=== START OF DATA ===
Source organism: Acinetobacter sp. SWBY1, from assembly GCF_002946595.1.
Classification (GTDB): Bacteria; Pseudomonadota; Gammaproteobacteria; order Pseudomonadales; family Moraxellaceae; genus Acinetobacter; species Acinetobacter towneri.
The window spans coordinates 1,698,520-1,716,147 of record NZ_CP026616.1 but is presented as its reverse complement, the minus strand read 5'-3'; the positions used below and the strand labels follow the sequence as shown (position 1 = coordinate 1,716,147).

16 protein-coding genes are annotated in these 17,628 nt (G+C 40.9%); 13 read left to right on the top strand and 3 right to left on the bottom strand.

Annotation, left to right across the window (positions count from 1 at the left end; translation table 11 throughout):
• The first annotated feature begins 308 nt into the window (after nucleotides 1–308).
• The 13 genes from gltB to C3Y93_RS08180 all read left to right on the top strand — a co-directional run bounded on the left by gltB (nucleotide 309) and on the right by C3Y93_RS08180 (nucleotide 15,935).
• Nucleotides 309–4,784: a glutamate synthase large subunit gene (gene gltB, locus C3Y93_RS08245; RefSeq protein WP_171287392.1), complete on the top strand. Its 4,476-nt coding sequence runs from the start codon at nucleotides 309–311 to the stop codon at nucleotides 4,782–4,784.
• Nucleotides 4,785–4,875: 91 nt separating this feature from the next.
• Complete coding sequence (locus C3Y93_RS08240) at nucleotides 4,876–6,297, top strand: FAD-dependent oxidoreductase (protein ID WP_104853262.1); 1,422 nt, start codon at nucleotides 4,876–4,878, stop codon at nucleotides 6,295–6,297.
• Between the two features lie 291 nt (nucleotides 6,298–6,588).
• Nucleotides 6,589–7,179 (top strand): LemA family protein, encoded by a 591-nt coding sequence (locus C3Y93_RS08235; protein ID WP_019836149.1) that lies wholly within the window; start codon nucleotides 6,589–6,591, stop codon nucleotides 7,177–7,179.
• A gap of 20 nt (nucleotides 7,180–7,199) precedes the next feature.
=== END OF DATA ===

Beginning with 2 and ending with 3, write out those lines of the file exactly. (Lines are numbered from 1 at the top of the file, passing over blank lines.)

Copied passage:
Classification (GTDB): Bacteria; Pseudomonadota; Gammaproteobacteria; order Pseudomonadales; family Moraxellaceae; genus Acinetobacter; species Acinetobacter towneri.
The window spans coordinates 1,698,520-1,716,147 of record NZ_CP026616.1 but is presented as its reverse complement, the minus strand read 5'-3'; the positions used below and the strand labels follow the sequence as shown (position 1 = coordinate 1,716,147).